Oil Market Collapse of 2014-2015

Its now been over a year since the 2014 crash in Oil prices from over $100/barrel to current WTI prices of ~$35. Companies have been slashing capital investment plans every quarter (1), major projects are being shelved (2) , (3), (4), the US Rig count peaked around 1930 in September 2014 and currently stands at 709 today (5). Saudi Arabia, the largest oil producing nation in the world has seemingly refused to lower production for fear of once again losing market share to its competitors and despite the cut in rig counts US Oil production has barely budged from its all time high levels of ~9.5mm bbl/day,to  ~9.3mm bbl/day(6). Magnus Nysveen of Rystad Energy tries to explain this by making the argument that producers have used 2015 to work through their drilled but uncompleted (DUC) inventory (7). At the same time many domestic producers have held off on hedging “waiting for better prices” while at the same time focusing their production in their best areas while optimizing well completions and driving significant efficiency in their newly drilled wells, all of which is propping up production and limiting their opportunity to drive prices higher.


This has been one of the more interesting case studies since I’ve become involved in the Equity markets. First, the crash caught nearly everyone, including myself off guard. I actually remember saying late last summer (2014) “If oil goes below $85 that must means something has gone terribly wrong in the global economy”. Looking back I couldn’t have been more wrong, though slow global growth contributed to a supply glut, overall global demand for oil never decreased. In retrospect it is easy to see that this was a supply problem, exasperated by the strength of the US Dollar as well as several other factors.


Early on in the ZIRP & QE era the overwhelming belief from fear mongers was that those policies would inevitably result in inflation/hyper inflation as liquidity & easy money started to push more dollars to fewer resources. As such, it is somewhat ironic that one could make a reasonable argument that QE and ZIRP policies played a large role in oversupplying not only the oil and gas markets, but commodity markets in general. Along with the velocity of technological innovation we’ve seen in America’s oil fields this access to cheap capital allowed drillers to vastly increase both the number of wells drilled and the amount of oil/gas extracted from each well.


The biggest lesson I’ve learned from this in general, as it was my first real bear market in a particular industry is that 1) the cycle can go longer and deeper than you would have ever though. Here we stand in December 2015, almost a year and a half after the initial collapse in energy prices with WTI nearly $70 below its highs in 2014. Not only did I never thing oil would never trade with a “3 handle”, but I surely didn’t think it would do it on two separate occasions. My belief in August during the last plunge was that we had probably seen the lows on the year with rig counts dropping here in the US and non-OPEC supply falling.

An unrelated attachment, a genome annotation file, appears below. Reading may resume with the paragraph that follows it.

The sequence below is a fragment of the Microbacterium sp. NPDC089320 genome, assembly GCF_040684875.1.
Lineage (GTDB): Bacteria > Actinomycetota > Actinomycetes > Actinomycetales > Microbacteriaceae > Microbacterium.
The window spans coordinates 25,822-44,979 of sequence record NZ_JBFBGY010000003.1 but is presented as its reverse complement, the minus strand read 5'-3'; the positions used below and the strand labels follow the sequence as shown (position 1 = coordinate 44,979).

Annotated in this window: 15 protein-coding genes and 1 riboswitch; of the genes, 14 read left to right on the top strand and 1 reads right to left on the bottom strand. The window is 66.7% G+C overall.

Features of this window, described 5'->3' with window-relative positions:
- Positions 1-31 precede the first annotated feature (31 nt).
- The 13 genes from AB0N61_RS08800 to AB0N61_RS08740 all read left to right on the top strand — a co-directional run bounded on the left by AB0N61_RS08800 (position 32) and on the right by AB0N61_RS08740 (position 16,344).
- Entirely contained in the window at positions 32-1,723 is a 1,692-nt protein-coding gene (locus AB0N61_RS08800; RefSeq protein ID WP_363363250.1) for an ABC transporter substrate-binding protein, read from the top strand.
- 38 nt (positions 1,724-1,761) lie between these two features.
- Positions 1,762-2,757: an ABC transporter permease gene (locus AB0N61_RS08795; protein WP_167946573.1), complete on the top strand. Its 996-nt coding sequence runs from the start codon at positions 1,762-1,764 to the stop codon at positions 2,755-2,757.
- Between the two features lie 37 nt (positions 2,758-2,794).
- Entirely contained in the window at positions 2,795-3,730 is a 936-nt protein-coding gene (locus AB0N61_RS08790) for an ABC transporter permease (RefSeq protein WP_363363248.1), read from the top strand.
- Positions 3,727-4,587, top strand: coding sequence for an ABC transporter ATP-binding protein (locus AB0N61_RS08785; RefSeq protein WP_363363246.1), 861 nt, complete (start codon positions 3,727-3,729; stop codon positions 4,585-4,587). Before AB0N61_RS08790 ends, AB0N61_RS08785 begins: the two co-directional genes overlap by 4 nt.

OPEC, and primarily Saudi Arabia, has played a large roll in the oil collapse as well. They’re currently the largest supplier of OPEC oil and during previous oil price declines had been the country would pull back on supply in order to bring the market back into equilibrium. That has not been the case this time. Simultaneous to this cycle’s decline in oil prices was unfortunate coincidence of oil export sanctions being lifted on Iran, who just so happens to be the sworn enemy of Saudi Arabia. This only exacerbated the Saudi’s desire to continue pumping in order to maintain market share, and weaken their enemy Iran.


At this point it is difficult to know when the scales when the market will return to equilibrium. Many companies, even domestically, have been far too optimistic in their forecasts. Just last week (Dec 9-10) KMI, who was forced to cut their dividend by 75%, gave 2016 guidance forecasting $50 oil. Several other E&Ps have held off on hedging any production in 2016 and publicly stated they’re all “waiting for higher prices”(8). Compounding my concern is the varying information regarding the amount of DUC’s (drilled but uncompleted) wells currently sitting in oil fields across the US. Some estimate that as much as 400,000bbl/day of supply (9) (10) that can come online in a relatively short time frame were oil prices to recover to “reasonable levels”. (Many E&Ps have said they’re looking for sustainable prices in the mid-$60’s)


All of this represents a nearly perfect encapsulation of the economics of operating an energy related business. The “prisoner’s dilema” reigns true in every sense of the analogy. Coming from a family very familiar with dairy farming I should have been more aware of the likely actions early on. My father has always said “when milk prices are bad every farmer thinks all the other farmers should cut their milk production”. If it wasn’t before, it is pretty obvious that belief is not unique to the dairy industry. When hundreds or thousands of producers are selling effectively the same product you’re always going to run into these issues.

Conditions that could lead to a regaining of equilibrium in the oil market:
  • DUC inventory does not lead to “cheap” production over the intermediate term
  • Credit markets tighten further
  • Bankruptcies of marginal producers lead to further curtailment of supplies
  • non-OPEC supply continues to dwindle further
  • Nations come to their senses and realize that drilling wells with negative returns doesn’t make sense and hold off on drilling un-ecomonic wells
  • Prices go so low that even Saudi Arabia can’t withstand them over a sustained period

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